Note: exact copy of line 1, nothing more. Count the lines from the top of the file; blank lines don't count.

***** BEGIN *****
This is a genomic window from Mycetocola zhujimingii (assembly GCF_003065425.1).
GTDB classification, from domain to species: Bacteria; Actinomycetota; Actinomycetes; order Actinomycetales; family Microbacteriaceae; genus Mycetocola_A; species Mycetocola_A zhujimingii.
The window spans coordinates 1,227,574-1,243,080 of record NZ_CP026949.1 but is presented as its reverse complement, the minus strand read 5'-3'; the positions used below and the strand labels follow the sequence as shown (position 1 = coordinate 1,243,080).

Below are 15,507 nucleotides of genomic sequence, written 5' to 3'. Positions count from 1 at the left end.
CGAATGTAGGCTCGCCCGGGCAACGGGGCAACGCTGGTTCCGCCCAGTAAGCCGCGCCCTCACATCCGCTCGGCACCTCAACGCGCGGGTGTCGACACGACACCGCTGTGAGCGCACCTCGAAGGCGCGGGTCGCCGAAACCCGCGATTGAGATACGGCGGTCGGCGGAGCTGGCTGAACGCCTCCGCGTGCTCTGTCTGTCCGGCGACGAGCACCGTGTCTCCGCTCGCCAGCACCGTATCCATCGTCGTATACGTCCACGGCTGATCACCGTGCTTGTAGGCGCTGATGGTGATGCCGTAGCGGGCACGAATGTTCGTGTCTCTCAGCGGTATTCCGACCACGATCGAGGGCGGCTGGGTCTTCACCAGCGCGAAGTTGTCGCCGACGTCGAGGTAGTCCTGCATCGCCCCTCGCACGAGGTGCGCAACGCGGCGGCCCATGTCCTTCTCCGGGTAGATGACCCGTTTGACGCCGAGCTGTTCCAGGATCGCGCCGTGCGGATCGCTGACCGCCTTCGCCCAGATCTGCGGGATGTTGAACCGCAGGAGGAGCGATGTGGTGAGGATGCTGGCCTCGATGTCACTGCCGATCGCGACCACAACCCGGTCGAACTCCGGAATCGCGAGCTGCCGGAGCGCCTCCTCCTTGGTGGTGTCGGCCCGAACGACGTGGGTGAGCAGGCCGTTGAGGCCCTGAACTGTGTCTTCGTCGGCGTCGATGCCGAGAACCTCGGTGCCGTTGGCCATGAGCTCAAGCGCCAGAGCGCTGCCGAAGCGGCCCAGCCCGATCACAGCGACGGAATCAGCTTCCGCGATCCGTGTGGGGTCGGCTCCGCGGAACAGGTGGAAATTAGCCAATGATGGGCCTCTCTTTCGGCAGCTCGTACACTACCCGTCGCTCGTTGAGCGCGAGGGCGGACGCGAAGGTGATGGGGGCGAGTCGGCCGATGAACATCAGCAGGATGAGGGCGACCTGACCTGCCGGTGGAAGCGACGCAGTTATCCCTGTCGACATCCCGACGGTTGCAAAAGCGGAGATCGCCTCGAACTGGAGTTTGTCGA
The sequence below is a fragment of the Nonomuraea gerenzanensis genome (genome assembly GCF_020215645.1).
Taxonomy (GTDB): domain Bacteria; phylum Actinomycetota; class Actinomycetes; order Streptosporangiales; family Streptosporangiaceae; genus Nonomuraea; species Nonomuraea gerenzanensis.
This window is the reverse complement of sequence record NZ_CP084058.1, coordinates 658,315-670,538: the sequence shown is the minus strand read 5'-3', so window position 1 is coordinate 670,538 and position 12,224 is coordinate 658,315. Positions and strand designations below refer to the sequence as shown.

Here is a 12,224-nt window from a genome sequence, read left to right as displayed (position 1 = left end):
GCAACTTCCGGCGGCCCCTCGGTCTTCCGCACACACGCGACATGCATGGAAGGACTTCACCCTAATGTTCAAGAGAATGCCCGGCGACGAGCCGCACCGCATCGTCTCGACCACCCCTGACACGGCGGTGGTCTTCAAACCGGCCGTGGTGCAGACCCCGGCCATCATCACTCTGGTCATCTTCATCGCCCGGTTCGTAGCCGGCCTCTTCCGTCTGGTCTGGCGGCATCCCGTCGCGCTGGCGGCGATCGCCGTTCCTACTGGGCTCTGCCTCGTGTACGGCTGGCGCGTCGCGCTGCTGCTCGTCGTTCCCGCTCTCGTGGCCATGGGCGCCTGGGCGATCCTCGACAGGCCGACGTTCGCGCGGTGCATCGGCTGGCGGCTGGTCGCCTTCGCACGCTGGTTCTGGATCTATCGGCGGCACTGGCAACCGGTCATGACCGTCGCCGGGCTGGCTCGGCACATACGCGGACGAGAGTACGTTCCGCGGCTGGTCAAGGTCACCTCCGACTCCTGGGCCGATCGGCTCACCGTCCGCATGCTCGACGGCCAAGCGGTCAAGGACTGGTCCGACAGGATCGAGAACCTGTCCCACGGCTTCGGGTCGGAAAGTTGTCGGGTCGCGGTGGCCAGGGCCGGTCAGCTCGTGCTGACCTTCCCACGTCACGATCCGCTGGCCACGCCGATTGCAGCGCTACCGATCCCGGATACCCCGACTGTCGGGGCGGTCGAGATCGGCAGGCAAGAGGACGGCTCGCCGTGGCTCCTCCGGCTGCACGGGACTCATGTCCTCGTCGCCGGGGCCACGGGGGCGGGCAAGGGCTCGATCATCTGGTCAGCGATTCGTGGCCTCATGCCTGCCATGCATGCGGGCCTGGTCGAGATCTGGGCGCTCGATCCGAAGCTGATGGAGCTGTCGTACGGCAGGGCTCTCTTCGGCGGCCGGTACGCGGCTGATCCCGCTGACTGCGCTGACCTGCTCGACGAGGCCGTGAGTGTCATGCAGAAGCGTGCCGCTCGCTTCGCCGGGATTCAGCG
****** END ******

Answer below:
This is a genomic window from Mycetocola zhujimingii (assembly GCF_003065425.1).